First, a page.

Bornean Orangutans have been labelled an urgent priority for conservation by scientists from the International Union for Conservation of Nature (IUCN), who have re-classified this great ape species from Endangered to Critically Endangered.
A species is defined by the IUCN as Critically Endangered when it is facing an extremely high risk of imminent extinction in the wild. The criteria for this was met when scientists proved that the number of orangutans will decline by about 80 per cent between 1950 and 2025, considering the future development plans of the Indonesian and Malaysian governments.
What does that mean for Orangutans?
Dr Marc Ancrenaz, Scientific Director of HUTAN, WLT’s partner in Malaysian Borneo, and Co-Director of the Kinabatangan Orang-utan Conservation Project has written a blogpost about what this means for orang-utans and what should be done to secure their future. This guest blog can be read here.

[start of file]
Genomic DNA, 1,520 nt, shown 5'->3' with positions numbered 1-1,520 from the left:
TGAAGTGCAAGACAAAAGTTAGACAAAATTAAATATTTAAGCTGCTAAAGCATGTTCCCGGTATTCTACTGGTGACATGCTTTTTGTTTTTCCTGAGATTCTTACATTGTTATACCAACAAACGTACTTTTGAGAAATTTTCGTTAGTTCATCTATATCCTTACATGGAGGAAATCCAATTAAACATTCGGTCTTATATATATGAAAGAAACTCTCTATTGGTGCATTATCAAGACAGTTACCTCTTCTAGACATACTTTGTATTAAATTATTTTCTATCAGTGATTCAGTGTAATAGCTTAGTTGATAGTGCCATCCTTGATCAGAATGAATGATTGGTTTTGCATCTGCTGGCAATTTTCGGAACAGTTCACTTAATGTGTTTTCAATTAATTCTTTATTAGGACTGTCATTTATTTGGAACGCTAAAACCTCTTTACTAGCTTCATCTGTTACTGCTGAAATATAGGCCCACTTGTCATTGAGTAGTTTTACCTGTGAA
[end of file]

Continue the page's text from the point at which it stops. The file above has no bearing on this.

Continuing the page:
What is WLT doing for Orangutans in Borneo?
WLT has been working with HUTAN since 2008, raising funds to secure corridors to link isolated patches of Bornean Orangutan’s rainforest habitat in Malaysian Borneo. Initially two corridors in North East Sabah were safeguarded to give orang-utans safe passage across larger areas. The Kretam-Kulamba Corridor secured 672 acres (272 hectares) and a further corridor in the Lower Kinabatangan Floodplain secured 222 acres (90 hectares) of this critically threatened habitat.
In a bid to save more continuous habitat along the Kinabatangan Floodplain WLT launched its largest appeal to date, in August 2013 aiming to raise one million pounds. The target was reached in May 2014 and parcels of land were secured to safeguard the Keruak Corridor. This corridor now links two existing forest reserves and enables isolated groups of orang-utans to travel over larger distances and to form more viable populations.
WLT is not currently raising funds for land purchase in Borneo, but the Keepers of the Wild programme supports the salary of Ranger Berjaya, whose work is vital in ensuring the land safeguarded through HUTAN’s work is safe for orang-utans.